• BBC-micro-bit-Hardware


The two buttons on the front of the micro:bit, and the 1 button on the back, are tact momentary push to make buttons. The back button is connected to the KL26 interface processor and to the nRF51 processor for system reset purposes. This means that the application will reset regardless of if it is powered from USB or from battery.

Front buttons A and B can be programmed in the user application for any purpose. A and B are debounced by software, which also includes short press, long press, and ‘both A+B’ press detection. Buttons operate in a typical inverted electrical mode, where a pullup resistor ensures a logical ‘1’ when the button is released, and a logical ‘0’ when the button is pressed. Both A and B buttons are connected to GPIO pins that are also accessible on the micro:bit edge connector.

 item   details
 Type   2 tactile user buttons, 1 tactile system button
 Debounce   (A & B) software debounced, 54ms period
 Pullup   (A & B) external 4K7, (System) 10K


The display is a 5x5 array of LEDs. It is connected to the micro:bit as a 3x9 matrix. Runtime software repeatedly refreshes this matrix at a high speed, such that it is within the user persistence of vision range, and no flicker is detected. This LED matrix is also used to sense ambient light, by repeatedly switching some of the LED drive pins into inputs and sampling the voltage decay time, which is roughly proportional to ambient light levels.

Power Supply

Power to the micro:bit may be provided via the USB connection, via the interface chip (which has an on-board regulator), or via a battery plugged into the top connector. It is also possible (with care) to power the micro:bit from the 3V pad at the bottom. The 3V pad at the bottom can be used to supply a small amount of power external circuits.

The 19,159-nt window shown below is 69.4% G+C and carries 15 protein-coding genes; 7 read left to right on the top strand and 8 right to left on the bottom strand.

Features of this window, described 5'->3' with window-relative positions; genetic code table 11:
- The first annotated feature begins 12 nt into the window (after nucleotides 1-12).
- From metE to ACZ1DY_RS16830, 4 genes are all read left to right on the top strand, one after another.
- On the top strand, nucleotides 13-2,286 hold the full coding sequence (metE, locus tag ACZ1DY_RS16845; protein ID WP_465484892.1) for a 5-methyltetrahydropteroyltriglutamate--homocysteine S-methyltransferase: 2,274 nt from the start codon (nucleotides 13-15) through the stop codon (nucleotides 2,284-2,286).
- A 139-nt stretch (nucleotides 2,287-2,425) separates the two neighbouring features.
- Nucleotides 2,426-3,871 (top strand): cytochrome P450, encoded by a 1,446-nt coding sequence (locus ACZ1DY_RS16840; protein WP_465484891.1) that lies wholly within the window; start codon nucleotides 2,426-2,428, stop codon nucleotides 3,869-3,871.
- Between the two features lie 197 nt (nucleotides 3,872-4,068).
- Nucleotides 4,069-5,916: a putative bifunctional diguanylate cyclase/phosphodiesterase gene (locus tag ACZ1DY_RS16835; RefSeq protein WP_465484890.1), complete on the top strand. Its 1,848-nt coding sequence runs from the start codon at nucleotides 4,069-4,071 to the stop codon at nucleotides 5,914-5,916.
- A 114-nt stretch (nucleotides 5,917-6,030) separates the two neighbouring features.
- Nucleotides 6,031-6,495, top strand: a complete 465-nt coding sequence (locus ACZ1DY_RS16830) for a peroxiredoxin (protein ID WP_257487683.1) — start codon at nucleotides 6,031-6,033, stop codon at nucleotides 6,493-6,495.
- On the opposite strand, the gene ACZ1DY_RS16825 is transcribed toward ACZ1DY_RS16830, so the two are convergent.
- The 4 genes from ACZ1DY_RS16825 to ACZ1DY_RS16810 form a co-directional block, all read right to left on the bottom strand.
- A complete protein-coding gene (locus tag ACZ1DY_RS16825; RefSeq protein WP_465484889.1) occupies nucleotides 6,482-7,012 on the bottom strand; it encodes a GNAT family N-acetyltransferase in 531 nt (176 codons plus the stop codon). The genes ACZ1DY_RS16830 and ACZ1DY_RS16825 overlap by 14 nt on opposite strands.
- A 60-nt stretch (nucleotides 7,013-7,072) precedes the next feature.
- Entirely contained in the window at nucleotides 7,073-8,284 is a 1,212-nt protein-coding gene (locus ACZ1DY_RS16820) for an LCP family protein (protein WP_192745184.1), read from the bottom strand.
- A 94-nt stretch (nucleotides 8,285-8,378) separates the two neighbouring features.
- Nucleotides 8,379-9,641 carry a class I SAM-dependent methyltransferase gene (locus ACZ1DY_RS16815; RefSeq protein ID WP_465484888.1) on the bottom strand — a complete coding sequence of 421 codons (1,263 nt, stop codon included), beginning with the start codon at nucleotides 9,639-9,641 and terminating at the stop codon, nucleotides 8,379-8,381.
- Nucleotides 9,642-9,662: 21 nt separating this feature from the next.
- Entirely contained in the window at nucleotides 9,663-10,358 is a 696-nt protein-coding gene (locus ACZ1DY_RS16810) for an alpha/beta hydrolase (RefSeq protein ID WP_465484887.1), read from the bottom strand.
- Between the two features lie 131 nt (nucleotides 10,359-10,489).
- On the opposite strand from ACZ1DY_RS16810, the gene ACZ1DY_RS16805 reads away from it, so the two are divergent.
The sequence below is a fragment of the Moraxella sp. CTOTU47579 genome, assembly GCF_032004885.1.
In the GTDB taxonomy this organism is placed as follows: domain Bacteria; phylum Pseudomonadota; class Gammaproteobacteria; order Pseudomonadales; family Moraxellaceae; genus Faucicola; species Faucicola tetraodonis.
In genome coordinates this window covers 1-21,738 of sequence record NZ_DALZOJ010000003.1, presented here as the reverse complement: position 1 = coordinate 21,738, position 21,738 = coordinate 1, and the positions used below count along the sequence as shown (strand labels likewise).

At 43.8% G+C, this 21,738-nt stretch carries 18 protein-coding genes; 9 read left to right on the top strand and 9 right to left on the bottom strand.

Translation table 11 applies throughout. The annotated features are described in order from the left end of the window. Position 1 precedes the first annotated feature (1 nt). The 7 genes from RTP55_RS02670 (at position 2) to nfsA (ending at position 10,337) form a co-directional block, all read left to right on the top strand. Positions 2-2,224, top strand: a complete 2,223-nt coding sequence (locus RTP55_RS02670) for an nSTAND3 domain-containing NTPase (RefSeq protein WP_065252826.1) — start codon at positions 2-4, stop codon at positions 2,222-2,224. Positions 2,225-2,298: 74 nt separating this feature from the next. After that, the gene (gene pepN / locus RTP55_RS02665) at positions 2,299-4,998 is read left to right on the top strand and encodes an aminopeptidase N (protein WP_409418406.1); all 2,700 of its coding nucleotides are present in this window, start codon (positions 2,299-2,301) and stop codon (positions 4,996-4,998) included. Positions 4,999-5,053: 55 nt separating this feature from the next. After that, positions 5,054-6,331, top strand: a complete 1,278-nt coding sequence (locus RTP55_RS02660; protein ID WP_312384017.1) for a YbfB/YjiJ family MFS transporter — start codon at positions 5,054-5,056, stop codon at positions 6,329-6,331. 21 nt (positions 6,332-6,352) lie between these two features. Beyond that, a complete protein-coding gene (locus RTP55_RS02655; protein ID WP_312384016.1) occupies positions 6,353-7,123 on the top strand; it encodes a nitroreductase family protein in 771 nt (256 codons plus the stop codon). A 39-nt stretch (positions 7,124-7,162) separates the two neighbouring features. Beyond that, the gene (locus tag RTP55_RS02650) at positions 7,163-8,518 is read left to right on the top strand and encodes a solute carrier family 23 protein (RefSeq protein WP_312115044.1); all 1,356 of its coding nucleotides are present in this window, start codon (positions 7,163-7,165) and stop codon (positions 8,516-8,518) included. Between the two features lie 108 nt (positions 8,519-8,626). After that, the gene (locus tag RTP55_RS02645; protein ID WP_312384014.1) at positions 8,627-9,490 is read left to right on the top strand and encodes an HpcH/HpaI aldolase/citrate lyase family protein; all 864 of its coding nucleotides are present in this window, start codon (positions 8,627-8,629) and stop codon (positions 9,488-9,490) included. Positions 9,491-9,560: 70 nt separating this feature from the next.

item  details
 Operating range  1.8V .. 3.6V
 USB current  120mA max
 Onboard Peripherals budget  30mA
 Max current provided via edge connector  90mA

Set up your micro:bit

It’s really simple to get started with the BBC micro:bit

Step 1: Program it

The micro:bit is a tiny computer that makes coding tangible and promotes digital creativity. You create a program to tell it what to do using one of the online code editors, and download it to your computer as a .hex file - a version of your program that your micro:bit can read. For more details follow

Step 2: Transfer your program

When you've created your program in the online editor, transfer it to your micro:bit to make it run independently of your computer. You can even unplug your micro:bit from the computer, attach a battery pack, and your program still runs. More information by watching the video below.
Transferring your program to the BBC micro:bit

Step 3: Connect your micro:bit

Plug the micro USB cable into the USB socket on the top of your micro:bit, and connect the other end of the cable to your computer so you can transfer your program.

  • Connect-your-micro-bit

Step 4: Find your micro:bit, copy your program file

When you plug the micro:bit into your computer's USB socket, it will show up automatically like any other USB storage or memory stick as a drive called 'MICROBIT'.

 ➥ Use the pictures below, how it works in Windows:

  • Copy-Hex-File

JavaScript Blocks Editor

With the JavaScript Blocks Editor you can program in two ways - on the one hand with predefined blocks, on the other hand with real lines of code. Programming with predefined blocks is ideal for children and beginners, as it is the easiest way to develop software. The program commands are lined up one below the other in the form of blocks and thus formed into a functioning program.

  • JavaScript-1

 ➥ The screenshot above shows that a simulation is running in the left area of the display. Here the user can see if his program works.
  In the middle there is a sorted list of commands. From this list, the user selects the desired program parts and drags them to the work area